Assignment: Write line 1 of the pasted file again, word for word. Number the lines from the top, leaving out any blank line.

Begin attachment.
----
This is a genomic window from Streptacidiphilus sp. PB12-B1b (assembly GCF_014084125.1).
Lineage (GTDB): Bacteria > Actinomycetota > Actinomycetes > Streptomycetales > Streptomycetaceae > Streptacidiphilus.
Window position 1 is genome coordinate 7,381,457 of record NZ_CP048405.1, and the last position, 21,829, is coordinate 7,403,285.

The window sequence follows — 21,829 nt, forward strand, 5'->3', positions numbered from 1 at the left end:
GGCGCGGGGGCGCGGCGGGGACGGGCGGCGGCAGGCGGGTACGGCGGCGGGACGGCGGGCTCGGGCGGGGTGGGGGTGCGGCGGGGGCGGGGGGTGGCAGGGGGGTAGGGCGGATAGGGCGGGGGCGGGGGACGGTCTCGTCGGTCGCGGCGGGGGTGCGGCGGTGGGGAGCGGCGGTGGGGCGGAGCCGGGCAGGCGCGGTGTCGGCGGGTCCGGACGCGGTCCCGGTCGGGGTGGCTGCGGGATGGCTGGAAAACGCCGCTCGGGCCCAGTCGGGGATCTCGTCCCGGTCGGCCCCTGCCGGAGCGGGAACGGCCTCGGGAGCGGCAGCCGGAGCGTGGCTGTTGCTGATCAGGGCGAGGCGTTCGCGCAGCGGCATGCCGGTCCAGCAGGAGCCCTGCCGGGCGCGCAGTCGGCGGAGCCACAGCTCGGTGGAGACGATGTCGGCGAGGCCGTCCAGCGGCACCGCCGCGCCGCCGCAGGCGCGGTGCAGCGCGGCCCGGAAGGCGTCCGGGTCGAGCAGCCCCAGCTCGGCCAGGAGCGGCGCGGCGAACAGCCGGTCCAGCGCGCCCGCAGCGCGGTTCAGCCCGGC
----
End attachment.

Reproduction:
This is a genomic window from Streptacidiphilus sp. PB12-B1b (assembly GCF_014084125.1).